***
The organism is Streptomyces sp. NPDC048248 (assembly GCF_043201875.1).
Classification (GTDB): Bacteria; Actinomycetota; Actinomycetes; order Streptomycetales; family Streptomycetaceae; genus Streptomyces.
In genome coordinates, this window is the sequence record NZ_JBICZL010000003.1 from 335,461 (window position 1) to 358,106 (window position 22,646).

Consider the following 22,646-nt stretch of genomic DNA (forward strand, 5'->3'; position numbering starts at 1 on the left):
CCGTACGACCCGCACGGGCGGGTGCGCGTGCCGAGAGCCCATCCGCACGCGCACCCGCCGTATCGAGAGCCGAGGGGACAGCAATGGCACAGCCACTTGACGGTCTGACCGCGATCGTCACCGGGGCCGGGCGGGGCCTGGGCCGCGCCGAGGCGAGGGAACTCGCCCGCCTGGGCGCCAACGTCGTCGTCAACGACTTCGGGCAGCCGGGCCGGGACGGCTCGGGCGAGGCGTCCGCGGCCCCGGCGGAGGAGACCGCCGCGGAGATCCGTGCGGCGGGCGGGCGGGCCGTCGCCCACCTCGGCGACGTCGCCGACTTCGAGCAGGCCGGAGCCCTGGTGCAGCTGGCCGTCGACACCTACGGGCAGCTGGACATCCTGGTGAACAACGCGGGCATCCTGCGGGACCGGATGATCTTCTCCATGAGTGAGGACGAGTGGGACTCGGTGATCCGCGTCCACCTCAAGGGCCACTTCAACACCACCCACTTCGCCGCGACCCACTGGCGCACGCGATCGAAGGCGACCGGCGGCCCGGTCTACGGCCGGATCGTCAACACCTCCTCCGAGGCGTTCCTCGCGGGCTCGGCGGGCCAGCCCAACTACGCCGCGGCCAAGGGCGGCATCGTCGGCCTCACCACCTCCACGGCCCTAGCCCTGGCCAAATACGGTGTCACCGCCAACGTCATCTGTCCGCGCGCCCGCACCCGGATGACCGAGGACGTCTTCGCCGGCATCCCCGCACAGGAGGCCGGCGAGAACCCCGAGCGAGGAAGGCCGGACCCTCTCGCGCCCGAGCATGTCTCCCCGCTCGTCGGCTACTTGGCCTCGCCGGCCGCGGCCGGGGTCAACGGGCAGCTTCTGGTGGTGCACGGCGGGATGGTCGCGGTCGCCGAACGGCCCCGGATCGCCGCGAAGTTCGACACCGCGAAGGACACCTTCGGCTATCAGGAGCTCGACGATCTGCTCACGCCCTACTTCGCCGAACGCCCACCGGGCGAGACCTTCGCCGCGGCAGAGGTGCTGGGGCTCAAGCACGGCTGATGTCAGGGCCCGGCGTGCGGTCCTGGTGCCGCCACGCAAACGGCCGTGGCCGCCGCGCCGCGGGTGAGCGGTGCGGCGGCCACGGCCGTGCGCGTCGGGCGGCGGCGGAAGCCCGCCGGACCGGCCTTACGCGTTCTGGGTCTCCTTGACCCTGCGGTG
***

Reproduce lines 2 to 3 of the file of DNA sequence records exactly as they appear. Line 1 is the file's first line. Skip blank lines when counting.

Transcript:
Classification (GTDB): Bacteria; Actinomycetota; Actinomycetes; order Streptomycetales; family Streptomycetaceae; genus Streptomyces.
In genome coordinates, this window is the sequence record NZ_JBICZL010000003.1 from 335,461 (window position 1) to 358,106 (window position 22,646).